Three Projections of a Curve
This work visualizes a single animated curve or path in three different ways using 2D primitives but creating depth through color shading.
produced by: Jonas Grünwald
The work consists of a number of points connected to form a curve. The points move around from time to time across the scree, creating a continously shifting object.
The curve is visualized in three diffrent modes, that change as time passes:
1. Using a circular, two-dimensional shape, drawn to gradually increase in color in its vertical dimensions (essentially a linear gradient but in circular form), a snake-like shape is extruded from the curve, creating an illusion of depth through the gradient shading.
2. Drawing the the curve in the form of vertical lines reaching towards the bottom of the screen, and shading those lines based on the angle of the curve at the respective position, again an illusion of depth is created, hover in a different dimension and perspective, with the curve now resembling a a roll of paper.
3. Drawing the curve replicated across vertical space, but with gaps in-between, and shading it based on the vertical position, another perspective of the curve as a mesh-like entity is exposed.
Two main colors are used consistently through every phase, but shifted over time through all hues. The two colors always remain their respective complementary color, so that a consistent level of contrast is kept.
Concept and background research
The concept is largely just based on independently exploring the visual qualities of the curved path shape, and how those can be mapped to entities with perceptible depth and character.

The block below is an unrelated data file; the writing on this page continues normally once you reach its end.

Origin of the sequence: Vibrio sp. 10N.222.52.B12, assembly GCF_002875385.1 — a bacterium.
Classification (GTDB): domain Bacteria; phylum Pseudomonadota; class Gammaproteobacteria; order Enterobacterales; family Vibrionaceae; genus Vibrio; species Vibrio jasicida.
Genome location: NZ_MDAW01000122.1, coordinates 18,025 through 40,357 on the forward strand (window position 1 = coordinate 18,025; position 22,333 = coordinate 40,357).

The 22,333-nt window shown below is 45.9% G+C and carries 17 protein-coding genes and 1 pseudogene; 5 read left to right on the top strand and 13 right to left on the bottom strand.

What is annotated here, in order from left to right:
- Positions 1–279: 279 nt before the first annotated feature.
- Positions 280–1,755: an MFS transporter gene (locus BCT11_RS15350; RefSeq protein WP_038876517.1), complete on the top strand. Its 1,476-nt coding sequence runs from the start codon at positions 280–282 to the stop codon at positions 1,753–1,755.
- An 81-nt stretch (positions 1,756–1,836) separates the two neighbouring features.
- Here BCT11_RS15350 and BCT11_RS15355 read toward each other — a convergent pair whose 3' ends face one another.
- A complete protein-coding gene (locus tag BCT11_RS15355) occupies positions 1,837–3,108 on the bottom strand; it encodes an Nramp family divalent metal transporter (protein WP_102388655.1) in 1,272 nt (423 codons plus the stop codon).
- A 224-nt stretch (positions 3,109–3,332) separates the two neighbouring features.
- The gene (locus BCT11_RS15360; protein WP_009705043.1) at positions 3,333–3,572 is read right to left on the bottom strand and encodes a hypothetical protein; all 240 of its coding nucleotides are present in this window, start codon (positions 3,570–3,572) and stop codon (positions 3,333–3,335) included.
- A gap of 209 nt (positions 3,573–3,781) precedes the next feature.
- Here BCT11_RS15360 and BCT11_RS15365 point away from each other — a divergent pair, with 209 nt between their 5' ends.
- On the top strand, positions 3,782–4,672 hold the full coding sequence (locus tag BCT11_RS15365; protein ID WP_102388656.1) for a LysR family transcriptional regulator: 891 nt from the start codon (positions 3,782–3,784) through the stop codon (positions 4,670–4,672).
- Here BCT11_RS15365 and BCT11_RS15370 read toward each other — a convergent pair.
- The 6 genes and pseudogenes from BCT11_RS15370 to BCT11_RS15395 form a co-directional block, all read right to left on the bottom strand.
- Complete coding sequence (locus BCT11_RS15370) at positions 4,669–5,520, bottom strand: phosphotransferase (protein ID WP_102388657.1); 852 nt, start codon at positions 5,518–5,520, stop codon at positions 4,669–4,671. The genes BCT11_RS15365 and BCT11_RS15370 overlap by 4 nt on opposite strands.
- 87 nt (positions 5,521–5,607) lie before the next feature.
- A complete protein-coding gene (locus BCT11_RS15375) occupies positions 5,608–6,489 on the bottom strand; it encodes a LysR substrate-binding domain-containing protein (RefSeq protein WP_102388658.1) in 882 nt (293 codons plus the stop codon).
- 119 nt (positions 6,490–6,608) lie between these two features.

For reference, I have included here an image of a Mexican mole lizard (Bipes biporus), which looks like a snake, but it has two little arms.
The work was implemented in C++ using OpenFrameworks and the addon "ofXPiMapper".
The main curve shape is a Catmull-Rom spline created using an OpenFrameworks ofPolyline object, which is recreated on every update call with a new set of points to create the curve animation
For performance reasons, the mentioned circular gradient is drawn to a separate frame buffer object, which is then in turn drawn in a loop across the curve body every frame.
For the purpose of projection mapping, the one fbo source driving the whole project exposes a function to make it externally adjustable, so for projection across a larger vertical area, more segments are used in the curve, and the canvas is sized accordingly to provide a 2:1 aspect ratio, whereas for projection on a single disconnected square, an 1:1 aspect ratio is set, and the curve start and end points are adjusted to always be placed on edges outside of the projection area, to create more consistent visual output.